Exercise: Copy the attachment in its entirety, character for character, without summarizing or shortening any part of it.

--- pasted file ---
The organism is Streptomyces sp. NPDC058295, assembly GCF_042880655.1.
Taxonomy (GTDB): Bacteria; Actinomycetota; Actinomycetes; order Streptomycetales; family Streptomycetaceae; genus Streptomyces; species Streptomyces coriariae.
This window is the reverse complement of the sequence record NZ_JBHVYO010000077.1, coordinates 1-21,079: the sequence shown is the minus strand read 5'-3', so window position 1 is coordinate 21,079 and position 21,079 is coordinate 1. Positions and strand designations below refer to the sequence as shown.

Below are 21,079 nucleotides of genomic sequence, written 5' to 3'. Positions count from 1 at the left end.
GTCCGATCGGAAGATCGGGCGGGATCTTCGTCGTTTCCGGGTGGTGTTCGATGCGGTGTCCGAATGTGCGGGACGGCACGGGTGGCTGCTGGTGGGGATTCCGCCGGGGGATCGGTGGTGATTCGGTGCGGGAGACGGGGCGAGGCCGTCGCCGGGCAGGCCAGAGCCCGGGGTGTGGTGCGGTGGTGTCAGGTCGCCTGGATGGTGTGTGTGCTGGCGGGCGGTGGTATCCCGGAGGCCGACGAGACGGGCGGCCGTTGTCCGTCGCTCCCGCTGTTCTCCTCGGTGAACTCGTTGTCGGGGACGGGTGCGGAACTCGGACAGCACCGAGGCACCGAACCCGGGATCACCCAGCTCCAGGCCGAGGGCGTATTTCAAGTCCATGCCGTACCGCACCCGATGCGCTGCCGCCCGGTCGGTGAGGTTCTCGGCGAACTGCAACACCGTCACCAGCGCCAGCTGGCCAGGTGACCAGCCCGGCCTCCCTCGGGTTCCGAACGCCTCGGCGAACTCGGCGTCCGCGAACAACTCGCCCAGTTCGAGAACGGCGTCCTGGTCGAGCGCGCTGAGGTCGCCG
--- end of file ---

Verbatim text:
The organism is Streptomyces sp. NPDC058295, assembly GCF_042880655.1.
Taxonomy (GTDB): Bacteria; Actinomycetota; Actinomycetes; order Streptomycetales; family Streptomycetaceae; genus Streptomyces; species Streptomyces coriariae.
This window is the reverse complement of the sequence record NZ_JBHVYO010000077.1, coordinates 1-21,079: the sequence shown is the minus strand read 5'-3', so window position 1 is coordinate 21,079 and position 21,079 is coordinate 1. Positions and strand designations below refer to the sequence as shown.

Below are 21,079 nucleotides of genomic sequence, written 5' to 3'. Positions count from 1 at the left end.
GTCCGATCGGAAGATCGGGCGGGATCTTCGTCGTTTCCGGGTGGTGTTCGATGCGGTGTCCGAATGTGCGGGACGGCACGGGTGGCTGCTGGTGGGGATTCCGCCGGGGGATCGGTGGTGATTCGGTGCGGGAGACGGGGCGAGGCCGTCGCCGGGCAGGCCAGAGCCCGGGGTGTGGTGCGGTGGTGTCAGGTCGCCTGGATGGTGTGTGTGCTGGCGGGCGGTGGTATCCCGGAGGCCGACGAGACGGGCGGCCGTTGTCCGTCGCTCCCGCTGTTCTCCTCGGTGAACTCGTTGTCGGGGACGGGTGCGGAACTCGGACAGCACCGAGGCACCGAACCCGGGATCACCCAGCTCCAGGCCGAGGGCGTATTTCAAGTCCATGCCGTACCGCACCCGATGCGCTGCCGCCCGGTCGGTGAGGTTCTCGGCGAACTGCAACACCGTCACCAGCGCCAGCTGGCCAGGTGACCAGCCCGGCCTCCCTCGGGTTCCGAACGCCTCGGCGAACTCGGCGTCCGCGAACAACTCGCCCAGTTCGAGAACGGCGTCCTGGTCGAGCGCGCTGAGGTCGCCG